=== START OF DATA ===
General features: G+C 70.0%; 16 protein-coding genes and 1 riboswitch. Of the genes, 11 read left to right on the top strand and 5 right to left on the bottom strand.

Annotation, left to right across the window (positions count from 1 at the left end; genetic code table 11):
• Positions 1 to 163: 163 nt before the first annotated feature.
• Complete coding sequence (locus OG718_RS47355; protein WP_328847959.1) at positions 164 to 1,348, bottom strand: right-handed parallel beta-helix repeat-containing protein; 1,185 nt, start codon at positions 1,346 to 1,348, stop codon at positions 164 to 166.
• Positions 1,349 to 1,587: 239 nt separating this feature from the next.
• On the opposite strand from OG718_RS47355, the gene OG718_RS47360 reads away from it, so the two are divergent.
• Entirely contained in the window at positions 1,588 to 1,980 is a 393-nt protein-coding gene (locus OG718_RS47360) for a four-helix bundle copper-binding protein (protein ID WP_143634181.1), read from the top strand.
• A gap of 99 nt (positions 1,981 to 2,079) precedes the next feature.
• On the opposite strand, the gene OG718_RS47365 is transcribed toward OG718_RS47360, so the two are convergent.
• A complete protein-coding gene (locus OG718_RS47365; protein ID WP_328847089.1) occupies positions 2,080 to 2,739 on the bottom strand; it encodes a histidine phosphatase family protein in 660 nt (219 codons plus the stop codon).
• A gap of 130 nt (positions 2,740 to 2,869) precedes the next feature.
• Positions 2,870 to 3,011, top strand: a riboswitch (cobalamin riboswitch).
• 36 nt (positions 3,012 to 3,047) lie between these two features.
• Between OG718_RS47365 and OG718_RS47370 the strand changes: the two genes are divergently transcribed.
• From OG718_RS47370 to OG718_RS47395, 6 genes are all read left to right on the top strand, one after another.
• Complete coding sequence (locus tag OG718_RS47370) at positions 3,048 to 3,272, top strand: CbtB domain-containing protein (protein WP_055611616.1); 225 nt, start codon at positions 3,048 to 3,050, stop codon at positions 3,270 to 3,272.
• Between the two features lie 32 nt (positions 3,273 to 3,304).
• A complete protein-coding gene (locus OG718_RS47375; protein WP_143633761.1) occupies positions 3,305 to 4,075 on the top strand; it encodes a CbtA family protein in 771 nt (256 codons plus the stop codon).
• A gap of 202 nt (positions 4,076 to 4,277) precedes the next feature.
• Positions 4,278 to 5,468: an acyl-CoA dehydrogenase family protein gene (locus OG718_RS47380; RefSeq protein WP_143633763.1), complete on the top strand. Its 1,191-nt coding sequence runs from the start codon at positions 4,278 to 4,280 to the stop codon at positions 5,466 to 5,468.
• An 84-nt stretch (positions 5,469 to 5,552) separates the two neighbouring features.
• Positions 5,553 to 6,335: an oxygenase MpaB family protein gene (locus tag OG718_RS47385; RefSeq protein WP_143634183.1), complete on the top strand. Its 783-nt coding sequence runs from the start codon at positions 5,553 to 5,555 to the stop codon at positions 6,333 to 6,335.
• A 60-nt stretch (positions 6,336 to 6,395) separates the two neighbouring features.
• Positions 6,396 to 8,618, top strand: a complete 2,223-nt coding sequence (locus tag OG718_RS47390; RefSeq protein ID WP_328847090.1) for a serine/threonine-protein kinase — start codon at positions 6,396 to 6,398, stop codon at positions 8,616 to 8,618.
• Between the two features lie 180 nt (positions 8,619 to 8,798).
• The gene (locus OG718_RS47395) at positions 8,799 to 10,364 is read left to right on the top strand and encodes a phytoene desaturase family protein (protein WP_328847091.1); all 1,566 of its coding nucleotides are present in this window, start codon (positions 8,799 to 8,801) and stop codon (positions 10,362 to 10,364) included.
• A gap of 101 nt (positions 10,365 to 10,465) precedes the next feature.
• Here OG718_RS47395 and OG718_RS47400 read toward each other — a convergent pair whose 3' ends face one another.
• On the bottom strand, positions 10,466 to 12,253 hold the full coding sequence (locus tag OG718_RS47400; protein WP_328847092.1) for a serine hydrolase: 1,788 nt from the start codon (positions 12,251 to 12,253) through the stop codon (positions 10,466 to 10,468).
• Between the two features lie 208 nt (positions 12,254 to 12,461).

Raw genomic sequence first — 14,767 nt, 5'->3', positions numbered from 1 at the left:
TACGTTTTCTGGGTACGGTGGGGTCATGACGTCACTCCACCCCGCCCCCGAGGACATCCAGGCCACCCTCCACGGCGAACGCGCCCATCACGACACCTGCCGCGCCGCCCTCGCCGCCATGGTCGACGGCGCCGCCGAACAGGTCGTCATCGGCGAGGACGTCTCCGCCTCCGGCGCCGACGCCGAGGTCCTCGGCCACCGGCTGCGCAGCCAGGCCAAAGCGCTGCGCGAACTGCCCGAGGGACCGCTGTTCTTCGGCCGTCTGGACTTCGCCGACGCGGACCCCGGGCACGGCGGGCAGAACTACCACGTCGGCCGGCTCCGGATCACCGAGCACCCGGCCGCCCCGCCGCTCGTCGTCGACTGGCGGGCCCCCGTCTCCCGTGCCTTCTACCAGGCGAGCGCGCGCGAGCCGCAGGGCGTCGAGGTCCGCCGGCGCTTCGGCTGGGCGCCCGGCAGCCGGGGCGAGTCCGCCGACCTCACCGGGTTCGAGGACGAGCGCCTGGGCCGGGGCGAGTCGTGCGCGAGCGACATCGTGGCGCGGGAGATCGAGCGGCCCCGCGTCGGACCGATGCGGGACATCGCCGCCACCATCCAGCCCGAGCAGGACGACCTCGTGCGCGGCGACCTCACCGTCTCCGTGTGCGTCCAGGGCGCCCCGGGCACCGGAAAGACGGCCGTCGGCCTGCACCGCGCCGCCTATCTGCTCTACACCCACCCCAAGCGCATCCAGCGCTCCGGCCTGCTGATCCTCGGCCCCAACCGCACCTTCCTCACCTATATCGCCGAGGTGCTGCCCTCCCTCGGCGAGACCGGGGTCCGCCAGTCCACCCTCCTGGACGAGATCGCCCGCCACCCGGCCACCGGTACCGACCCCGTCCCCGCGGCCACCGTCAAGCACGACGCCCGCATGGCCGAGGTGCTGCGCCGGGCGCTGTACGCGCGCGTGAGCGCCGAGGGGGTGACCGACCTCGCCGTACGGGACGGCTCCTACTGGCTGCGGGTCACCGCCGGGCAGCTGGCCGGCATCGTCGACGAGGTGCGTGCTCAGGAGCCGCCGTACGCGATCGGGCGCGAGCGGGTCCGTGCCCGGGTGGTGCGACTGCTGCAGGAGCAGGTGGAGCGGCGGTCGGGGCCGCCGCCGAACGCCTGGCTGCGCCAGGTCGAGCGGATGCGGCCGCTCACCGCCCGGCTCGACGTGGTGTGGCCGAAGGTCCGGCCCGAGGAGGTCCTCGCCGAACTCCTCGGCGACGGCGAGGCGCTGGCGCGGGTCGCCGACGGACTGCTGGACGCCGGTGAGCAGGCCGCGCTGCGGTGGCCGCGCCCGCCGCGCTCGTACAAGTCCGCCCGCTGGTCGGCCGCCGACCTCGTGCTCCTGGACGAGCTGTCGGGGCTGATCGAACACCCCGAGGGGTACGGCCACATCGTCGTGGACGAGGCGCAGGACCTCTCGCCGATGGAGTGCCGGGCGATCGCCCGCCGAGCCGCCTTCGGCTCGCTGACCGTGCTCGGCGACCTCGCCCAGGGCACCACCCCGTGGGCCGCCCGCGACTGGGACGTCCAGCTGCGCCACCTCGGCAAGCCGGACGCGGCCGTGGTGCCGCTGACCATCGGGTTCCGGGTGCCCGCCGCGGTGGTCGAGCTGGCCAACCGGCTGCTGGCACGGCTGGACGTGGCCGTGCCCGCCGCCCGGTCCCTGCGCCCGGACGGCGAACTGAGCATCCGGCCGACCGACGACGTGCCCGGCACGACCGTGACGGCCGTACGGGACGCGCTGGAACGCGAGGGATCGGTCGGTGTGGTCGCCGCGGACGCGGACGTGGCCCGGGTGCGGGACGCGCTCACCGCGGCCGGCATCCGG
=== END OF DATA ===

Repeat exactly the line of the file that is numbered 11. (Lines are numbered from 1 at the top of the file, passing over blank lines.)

• A gap of 130 nt (positions 2,740 to 2,869) precedes the next feature.